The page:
Posts tagged ‘Garden Bloggers’ Bloom Day’

July 15, 2011

Garden Bloggers’ Bloom Day – July

Well, here I am again for July’s Garden Bloggers’ Bloom Day.  Thanks to Carol over at May Dreams Gardens for hosting this fabulous monthly theme.  Wander over and check out many gardens that will impress and inspire you!

It has been hot.  Oppressively hot, and I have been concerned I wouldn’t have much for this post, but as I am learning, there is always something going on in the garden.  All the real action is happening in the front garden right now.  The Echinacea purpurea and Rudbeckia fulgida are loving this heat, and I am grateful to come home to this colorful carnival everyday.

I planted these coneflower and black-eyed Susan plants last year after returning home from a trip to Ontario where I saw them growing in abundance in many front gardens. Before then, I don’t think I even liked coneflower very much!  I can tell you though, it was love at first sight when I saw them in combination with black-eyed Susan.  For them too, I mean, can’t you just feel the love…


…and the butterflies share in the love too…

I have a small bed where I planted two Coreopsis ‘Full Moon’ plants, originally thinking they would be on the smallish-side like the ‘Creme Brulee’ I have growing beneath the mailbox.  Well, these two have grown to diva proportions. They are spilling out over the wall and crowding some marigolds that have come back from last year. An azalea and a couple of boxwood shrubs are in the back, but have been blotted out from view.  I hope they are okay!  This fall, I will be relocating the ‘Full Moon’ prima donnas to the other side of the house to give them the room they demand…ahem…I mean, deserve.

Coreopsis 'Full Moon' & French Marigold Dwarf

Garden phlox is so old-fashioned and comfy-cozy in the garden.  I love it so much, I must have more.  I only have two plants, and I am already making plans to expand for more.  I love the delicate blossoms on the long stems that sway in the breeze…when there is a breeze, that is.

'Robert Poore'

Last, but not least, these little flowers have popped up all over the place in the weedy, rocky no-man’s land underneath the back deck.  I have no idea what they are or where they’ve come from, but they are very pretty and sweet in varying shades of pink.  They remind me of some kind of petunia.  Except for one hanging basket I had on the deck years ago, I have never grown any petunias.   So, where did these come from?  Like I said before, there is always something going on in the garden, isn’t there?!

Another mystery!

Sitting pretty in no-man's land

June 14, 2011

Garden Bloggers’ Bloom Day – June

I am very excited to be joining Garden Bloggers’ Bloom Day this month.  GBBD is a theme for garden bloggers to write about what is blooming in their gardens on the 15th of every month.  Since I usually like to keep a record of what is going on in my garden, this is a perfect opportunity to share.  It is also interesting to see what is in bloom in other parts of the country and world.  Take a moment and look at what’s going on this month over at the host of GBBD, May Dreams Gardens.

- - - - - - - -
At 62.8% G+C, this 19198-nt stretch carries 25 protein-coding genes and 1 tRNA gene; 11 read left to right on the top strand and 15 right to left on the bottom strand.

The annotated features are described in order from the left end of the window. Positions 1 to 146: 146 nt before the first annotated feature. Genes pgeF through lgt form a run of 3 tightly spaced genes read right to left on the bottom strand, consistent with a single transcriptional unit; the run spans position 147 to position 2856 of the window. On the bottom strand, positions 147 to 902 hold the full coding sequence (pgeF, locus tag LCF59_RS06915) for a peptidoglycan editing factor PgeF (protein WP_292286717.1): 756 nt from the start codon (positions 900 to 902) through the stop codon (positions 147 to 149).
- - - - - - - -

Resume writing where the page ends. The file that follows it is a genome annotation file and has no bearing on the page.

A huge source of pleasure this season is this little Hydrangea macrophylla ‘Dooley’, and let me tell you, it is a real trooper. For a couple of years, I waged a battle against this area of the flower bed.  Perennials previously planted in this spot had been lost due to terrible soil and poor drainage, which I could not seem to remedy no matter what I tried. Someone suggested I put in a hydrangea in this spot since they are known to tolerate such deplorable conditions.  To my satisfaction (and relief), it seems to have worked! The acidic soil is evident in how the blooms change from pink to a dark blue as they mature.

Hydrangea macrophylla 'Dooley'

This is the second year for the Hemerocallis ‘Black-Eyed Stella’ and Clematis ‘Jackmani’.  I love the color combination of these two.  I broke down and bought the trellises after spending a huge amount of time last year building my own out of bamboo and fishing line, only to have a Moonflower grow to mutant proportions and bring the whole thing down.  I am lucky it didn’t take out the clematis at the same time.

Daylilies and Clematis

A single purple coneflower bloom graces the front bed.  Can’t wait for the rest of his buddies to show up…

Echinacea purpurea 'Ruby Star'

A Coreopsis verticillata ‘Creme Brulee’ at the base of our mailbox is the first thing to welcome us home.

Street-side and sunny tickseed!

Last month my friend and neighbor “D”, left a bucket of primrose on my doorstep.   Having reseeded itself and spread in her garden, she dug a bunch up to share with me.  The note she left on my door instructed me just to “dump the bucket” wherever, and it would grow.  Me being me, I planted each individual stem/root, one by one.  A couple of weeks later, they were withered and pathetic-looking.  I instantly regretted not just dumping the bucket, figuring I must have somehow screwed it up in my careful approach to planting them.  Then this week, much to my surprise, I found these sweet blooms poking up from the ground.  From the little research I did, these look like they could be Oenothera speciosa.  It was a thoughtful gift, and one that will always make me think of her when I see them.  I have been trying to figure out what to get D in return, but now, I have an idea…

A friend's gift

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